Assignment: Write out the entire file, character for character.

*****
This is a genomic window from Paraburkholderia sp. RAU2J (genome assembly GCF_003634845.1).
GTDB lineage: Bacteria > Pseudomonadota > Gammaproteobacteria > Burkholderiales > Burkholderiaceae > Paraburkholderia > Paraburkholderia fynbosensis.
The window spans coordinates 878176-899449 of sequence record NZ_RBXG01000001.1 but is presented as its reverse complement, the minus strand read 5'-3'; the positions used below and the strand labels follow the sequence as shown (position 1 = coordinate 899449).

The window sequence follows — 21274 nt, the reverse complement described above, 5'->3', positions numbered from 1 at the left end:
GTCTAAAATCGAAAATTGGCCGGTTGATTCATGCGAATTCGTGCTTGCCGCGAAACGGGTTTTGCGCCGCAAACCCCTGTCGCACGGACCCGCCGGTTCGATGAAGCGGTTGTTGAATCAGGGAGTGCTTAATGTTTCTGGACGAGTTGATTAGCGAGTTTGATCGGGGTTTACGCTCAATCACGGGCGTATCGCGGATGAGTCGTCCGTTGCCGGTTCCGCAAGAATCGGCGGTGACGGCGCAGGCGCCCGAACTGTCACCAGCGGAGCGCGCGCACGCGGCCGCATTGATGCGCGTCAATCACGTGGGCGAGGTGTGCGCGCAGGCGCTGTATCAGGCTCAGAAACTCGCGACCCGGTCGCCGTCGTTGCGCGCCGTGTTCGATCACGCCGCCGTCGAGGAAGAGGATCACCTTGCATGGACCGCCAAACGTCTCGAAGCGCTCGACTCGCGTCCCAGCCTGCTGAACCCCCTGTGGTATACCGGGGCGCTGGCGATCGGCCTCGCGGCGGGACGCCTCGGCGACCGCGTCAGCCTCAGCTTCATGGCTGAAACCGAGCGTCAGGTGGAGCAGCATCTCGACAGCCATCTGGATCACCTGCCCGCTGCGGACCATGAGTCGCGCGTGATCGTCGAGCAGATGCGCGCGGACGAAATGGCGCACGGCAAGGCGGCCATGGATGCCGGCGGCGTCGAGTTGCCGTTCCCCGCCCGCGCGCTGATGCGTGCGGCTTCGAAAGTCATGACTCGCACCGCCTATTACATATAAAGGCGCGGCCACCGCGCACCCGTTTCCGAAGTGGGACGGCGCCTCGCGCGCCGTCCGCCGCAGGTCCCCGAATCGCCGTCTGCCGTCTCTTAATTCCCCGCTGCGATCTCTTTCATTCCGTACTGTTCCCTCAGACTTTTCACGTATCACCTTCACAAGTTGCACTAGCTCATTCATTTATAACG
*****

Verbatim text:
This is a genomic window from Paraburkholderia sp. RAU2J (genome assembly GCF_003634845.1).
GTDB lineage: Bacteria > Pseudomonadota > Gammaproteobacteria > Burkholderiales > Burkholderiaceae > Paraburkholderia > Paraburkholderia fynbosensis.
The window spans coordinates 878176-899449 of sequence record NZ_RBXG01000001.1 but is presented as its reverse complement, the minus strand read 5'-3'; the positions used below and the strand labels follow the sequence as shown (position 1 = coordinate 899449).

The window sequence follows — 21274 nt, the reverse complement described above, 5'->3', positions numbered from 1 at the left end:
GTCTAAAATCGAAAATTGGCCGGTTGATTCATGCGAATTCGTGCTTGCCGCGAAACGGGTTTTGCGCCGCAAACCCCTGTCGCACGGACCCGCCGGTTCGATGAAGCGGTTGTTGAATCAGGGAGTGCTTAATGTTTCTGGACGAGTTGATTAGCGAGTTTGATCGGGGTTTACGCTCAATCACGGGCGTATCGCGGATGAGTCGTCCGTTGCCGGTTCCGCAAGAATCGGCGGTGACGGCGCAGGCGCCCGAACTGTCACCAGCGGAGCGCGCGCACGCGGCCGCATTGATGCGCGTCAATCACGTGGGCGAGGTGTGCGCGCAGGCGCTGTATCAGGCTCAGAAACTCGCGACCCGGTCGCCGTCGTTGCGCGCCGTGTTCGATCACGCCGCCGTCGAGGAAGAGGATCACCTTGCATGGACCGCCAAACGTCTCGAAGCGCTCGACTCGCGTCCCAGCCTGCTGAACCCCCTGTGGTATACCGGGGCGCTGGCGATCGGCCTCGCGGCGGGACGCCTCGGCGACCGCGTCAGCCTCAGCTTCATGGCTGAAACCGAGCGTCAGGTGGAGCAGCATCTCGACAGCCATCTGGATCACCTGCCCGCTGCGGACCATGAGTCGCGCGTGATCGTCGAGCAGATGCGCGCGGACGAAATGGCGCACGGCAAGGCGGCCATGGATGCCGGCGGCGTCGAGTTGCCGTTCCCCGCCCGCGCGCTGATGCGTGCGGCTTCGAAAGTCATGACTCGCACCGCCTATTACATATAAAGGCGCGGCCACCGCGCACCCGTTTCCGAAGTGGGACGGCGCCTCGCGCGCCGTCCGCCGCAGGTCCCCGAATCGCCGTCTGCCGTCTCTTAATTCCCCGCTGCGATCTCTTTCATTCCGTACTGTTCCCTCAGACTTTTCACGTATCACCTTCACAAGTTGCACTAGCTCATTCATTTATAACG